Wow. This is one of the the best blog posts I have ever read. Everything you said really touched me. I have felt and experienced all these stages also.
I echo everyone else’s statements. Wonderful post.
Thank you thank you thank you!
Will be sending a link to everyone I know!
Parachute woman, I am so glad that I have been able to reach people with this post. Knowing that what I write touches people makes me very happy. And I thank you for sending this post to others. Happy New year!
I laughed when you said that you were enthralled by the metro. I hate it! It’s so dirty. I take it maybe once ever 6-8 weeks. Usually I walk, take the bus (I love seeing the sites) or take a taxi but shhh, don’t tell my husband!
Since arriving in Paris 14 months ago, I have been completely disheartened by life here. I had visited Paris more that 25 times and I honestly felt that I belonged here. I spent my first few months walking around in constant awe of the architecture, the cheap but so delicious food, the fact that people could understand me and that everything is just so pretty. That rapidly changed and I realised that Paris is far from what I experienced as a tourist. When you spend 2 days in the city, you cram as much in as possible. You just enjoy every moment.
For several months, I think I actually became depressed. No, I know I did. Everything moves so slowly here – it’s like a village. Yes, big city girl here… Do you know ‘Paris Syndrome’? I feel certain that I suffered from that. I had very bad experiences with some French people during the first 6 months and I completely isolated myself, which in hindsight was a mistake. I come from a very diverse (but far from perfect) city and was raised to accept other people’s lifestyles and beliefs in the same way I would like them to accept mine. I find France very intolerant of diversity particularly race and religion and I cannot accept, let alone tolerant this attitude (anywhere, not just in France).
I am lucky though because I speak French (with the worst grammar possible!), am married to a lovely French man and do not have the struggles that many people have faced when relocating here. I should be smiling daily, which actually makes it worse because I feel guilty for feeling bad about Paris. Crazy cycle. I can honestly say that if I had moved here alone and had the same experiences, I would have left and probably never returned.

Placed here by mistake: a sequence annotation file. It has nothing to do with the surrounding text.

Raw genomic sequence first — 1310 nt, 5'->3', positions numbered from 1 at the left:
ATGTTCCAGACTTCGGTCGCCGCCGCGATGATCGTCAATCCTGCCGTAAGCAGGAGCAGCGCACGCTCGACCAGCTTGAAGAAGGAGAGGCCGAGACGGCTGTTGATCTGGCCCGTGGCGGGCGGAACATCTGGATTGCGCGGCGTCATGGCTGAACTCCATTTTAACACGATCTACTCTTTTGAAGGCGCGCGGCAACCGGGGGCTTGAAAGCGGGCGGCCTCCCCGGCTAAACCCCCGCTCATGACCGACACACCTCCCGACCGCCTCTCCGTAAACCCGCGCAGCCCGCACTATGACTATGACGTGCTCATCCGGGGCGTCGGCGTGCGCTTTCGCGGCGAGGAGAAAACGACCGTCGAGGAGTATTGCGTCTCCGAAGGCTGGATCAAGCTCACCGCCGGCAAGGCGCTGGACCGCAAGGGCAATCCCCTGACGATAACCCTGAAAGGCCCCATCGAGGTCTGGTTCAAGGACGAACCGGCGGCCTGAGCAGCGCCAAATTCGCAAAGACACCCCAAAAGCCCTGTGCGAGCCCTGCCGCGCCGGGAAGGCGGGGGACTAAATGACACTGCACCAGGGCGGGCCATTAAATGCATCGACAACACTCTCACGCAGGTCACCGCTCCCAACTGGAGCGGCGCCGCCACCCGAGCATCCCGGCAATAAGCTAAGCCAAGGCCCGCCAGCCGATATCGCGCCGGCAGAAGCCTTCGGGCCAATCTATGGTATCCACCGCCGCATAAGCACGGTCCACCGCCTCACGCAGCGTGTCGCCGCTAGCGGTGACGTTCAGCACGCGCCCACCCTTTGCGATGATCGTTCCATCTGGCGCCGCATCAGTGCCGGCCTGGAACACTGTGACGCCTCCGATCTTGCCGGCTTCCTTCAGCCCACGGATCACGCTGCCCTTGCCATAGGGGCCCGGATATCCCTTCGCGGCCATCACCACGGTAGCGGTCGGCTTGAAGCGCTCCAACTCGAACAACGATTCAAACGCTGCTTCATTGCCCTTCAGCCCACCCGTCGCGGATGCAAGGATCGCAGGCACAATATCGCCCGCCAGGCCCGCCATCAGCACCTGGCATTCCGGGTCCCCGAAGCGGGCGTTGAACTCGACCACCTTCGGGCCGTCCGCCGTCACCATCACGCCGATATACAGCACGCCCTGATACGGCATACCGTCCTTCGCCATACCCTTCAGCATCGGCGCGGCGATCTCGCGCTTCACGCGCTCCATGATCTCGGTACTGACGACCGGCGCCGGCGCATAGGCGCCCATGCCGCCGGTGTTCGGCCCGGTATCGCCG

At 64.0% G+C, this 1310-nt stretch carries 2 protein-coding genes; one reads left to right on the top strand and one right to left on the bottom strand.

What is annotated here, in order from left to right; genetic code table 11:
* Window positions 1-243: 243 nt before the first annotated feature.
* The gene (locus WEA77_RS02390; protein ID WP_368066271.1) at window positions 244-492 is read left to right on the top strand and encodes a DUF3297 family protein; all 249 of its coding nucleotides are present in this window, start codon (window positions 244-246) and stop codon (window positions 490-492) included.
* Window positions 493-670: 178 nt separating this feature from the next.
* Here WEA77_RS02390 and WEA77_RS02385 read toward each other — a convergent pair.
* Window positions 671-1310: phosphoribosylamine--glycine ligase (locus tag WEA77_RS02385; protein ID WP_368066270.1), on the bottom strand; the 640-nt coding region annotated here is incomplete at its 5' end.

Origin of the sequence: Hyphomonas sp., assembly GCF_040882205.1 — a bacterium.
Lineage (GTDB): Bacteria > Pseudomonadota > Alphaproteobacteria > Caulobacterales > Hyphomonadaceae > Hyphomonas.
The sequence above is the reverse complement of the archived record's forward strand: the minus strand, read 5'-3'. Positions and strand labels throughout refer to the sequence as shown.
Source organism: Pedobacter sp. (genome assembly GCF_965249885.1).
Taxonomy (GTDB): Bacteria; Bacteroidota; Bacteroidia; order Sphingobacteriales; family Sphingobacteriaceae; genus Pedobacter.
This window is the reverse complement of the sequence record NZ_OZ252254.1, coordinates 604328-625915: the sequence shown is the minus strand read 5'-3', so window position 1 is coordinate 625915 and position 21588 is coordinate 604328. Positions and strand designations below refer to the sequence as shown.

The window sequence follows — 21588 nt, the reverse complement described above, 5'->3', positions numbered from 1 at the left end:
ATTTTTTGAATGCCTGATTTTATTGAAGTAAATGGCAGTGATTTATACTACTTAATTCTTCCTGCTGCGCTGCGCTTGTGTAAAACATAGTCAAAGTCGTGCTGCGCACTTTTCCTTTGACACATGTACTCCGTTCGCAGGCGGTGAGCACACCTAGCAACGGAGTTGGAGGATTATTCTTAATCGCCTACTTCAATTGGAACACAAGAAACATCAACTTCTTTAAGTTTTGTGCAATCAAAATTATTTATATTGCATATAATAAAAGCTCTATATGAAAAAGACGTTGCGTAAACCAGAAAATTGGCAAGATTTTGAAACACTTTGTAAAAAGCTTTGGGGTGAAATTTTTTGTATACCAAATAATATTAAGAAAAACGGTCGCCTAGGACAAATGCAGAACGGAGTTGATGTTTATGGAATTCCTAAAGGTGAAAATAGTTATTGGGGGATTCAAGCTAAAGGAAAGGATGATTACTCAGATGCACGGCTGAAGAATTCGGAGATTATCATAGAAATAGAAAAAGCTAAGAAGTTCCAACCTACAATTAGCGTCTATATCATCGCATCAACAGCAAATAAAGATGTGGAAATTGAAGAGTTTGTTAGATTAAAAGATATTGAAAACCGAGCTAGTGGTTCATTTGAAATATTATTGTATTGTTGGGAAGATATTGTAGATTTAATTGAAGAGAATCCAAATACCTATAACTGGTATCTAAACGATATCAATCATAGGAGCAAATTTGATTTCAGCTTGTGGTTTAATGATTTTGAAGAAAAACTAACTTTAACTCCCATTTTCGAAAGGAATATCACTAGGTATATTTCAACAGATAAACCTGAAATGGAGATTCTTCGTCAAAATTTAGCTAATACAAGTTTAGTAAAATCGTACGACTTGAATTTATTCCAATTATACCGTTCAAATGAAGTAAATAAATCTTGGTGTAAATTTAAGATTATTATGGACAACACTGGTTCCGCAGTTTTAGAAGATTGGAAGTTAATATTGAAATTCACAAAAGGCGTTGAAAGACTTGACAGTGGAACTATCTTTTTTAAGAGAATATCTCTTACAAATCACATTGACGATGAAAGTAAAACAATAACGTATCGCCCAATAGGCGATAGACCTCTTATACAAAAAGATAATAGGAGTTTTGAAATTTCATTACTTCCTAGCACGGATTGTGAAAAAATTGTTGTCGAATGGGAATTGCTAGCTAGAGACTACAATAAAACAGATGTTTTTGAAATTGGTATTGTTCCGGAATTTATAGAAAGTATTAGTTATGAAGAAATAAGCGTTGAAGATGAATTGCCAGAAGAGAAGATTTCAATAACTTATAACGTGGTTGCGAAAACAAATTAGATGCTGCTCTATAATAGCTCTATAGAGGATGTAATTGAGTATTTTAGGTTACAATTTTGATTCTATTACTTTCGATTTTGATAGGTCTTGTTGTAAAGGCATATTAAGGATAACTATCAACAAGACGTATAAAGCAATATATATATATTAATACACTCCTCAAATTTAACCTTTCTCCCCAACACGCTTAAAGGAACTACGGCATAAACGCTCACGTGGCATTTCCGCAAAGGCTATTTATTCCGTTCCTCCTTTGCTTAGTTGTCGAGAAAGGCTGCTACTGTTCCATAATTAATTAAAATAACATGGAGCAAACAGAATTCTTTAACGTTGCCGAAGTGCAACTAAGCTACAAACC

The last few months have been interesting and I’ve tried to accept Paris for what it is. It is a struggle and I find that I live my life like a tourist – enjoying the nice side of Parisian life – culture, shopping, sight-seeing, eating – and minimizing all contact with ‘real’ life. Needless to say, this cannot continue if I am to build a life here so I am trying to be more open-minded (about the narrow-mindedness) but my goodness, it’s hard. What kills me is that the city is so beeping beautiful. When people ask me about Paris, I always say “you know the beautiful buildings, cute cafés, stylish women and well, the picture perfect city you see in magazines, it’s real. Paris really does look like that”. True, right?
I made some really cool expat friends who have all had similar experiences and whilst I wish these lovely people hadn’t had such awful experiences, I find some comfort in knowing that I am not alone. A genuine thank you for this post. I’m hoping to get to the stage where you are now.
I remember my “Paris Effect”:
Day 1 – month 9: “I love Paris!”
Month 9 – month 15: “I hate Paris!”
Month 15 – present: “I don’t know how to leave Paris!”
I’m a bit late to the party (this post is over a year old!) but it nevertheless resounded strongly with me. Living in Rome for almost 7 years now, I have gone through all of the stages you describe, but dealing with the Rome syndrome, of course. I find myself going back and forth between disillusionment and delight, sometimes several times in one day! But your final comments are the attitude I strive for. I am so glad to have found your blog!
Tiffany, I think this particular post is timeless so I am glad you found it even if it’s been a year since I published it. Thank you for such positive feed back too! Do you plan to stay in Rome for a long time?
I constantly spent my half an hour to read this webpage’s articles all the time along with a cup of coffee.
Especially like the things about your friends and quasi bf 😉
Hahaha!! Thanks Siruaho. Glad you got my humor in it! 😉
A wise friend once warned me that expectations are the killers of good travel — and nowhere is that more true than in Paris, à mon avis. I’m sorry your disillusionment came with a side dish of loneliness. But being on the outside clearly gave you great insights into the culture, and into the more authentic Paris that lies beyond the « gastronomic cuisine and fancy things, pastry shop sweets and couture boutiques. » I’d be curious to hear how your words to your own ear in hindsight, four years later. It’s a great post.
Thank you for reading and commenting. I still stand by every word (And it’s pretty long). My hindsight hasn’t changed; at the time I wrote this I had already had about a decade of life here.
But it was a good reminder to read it again and recall that balance that is needed wirh regards to the city and culture…
Thank you so much for the follow-up, Melissa! It’s wonderful to read that your reminisces still ring true (as you say, you already had 10 years under your belt at that point). I was curious only because I’ve watched so many of my friends’ relationships with Paris evolve over the years and wondered if yours had changed also. Bonne journée ! xxx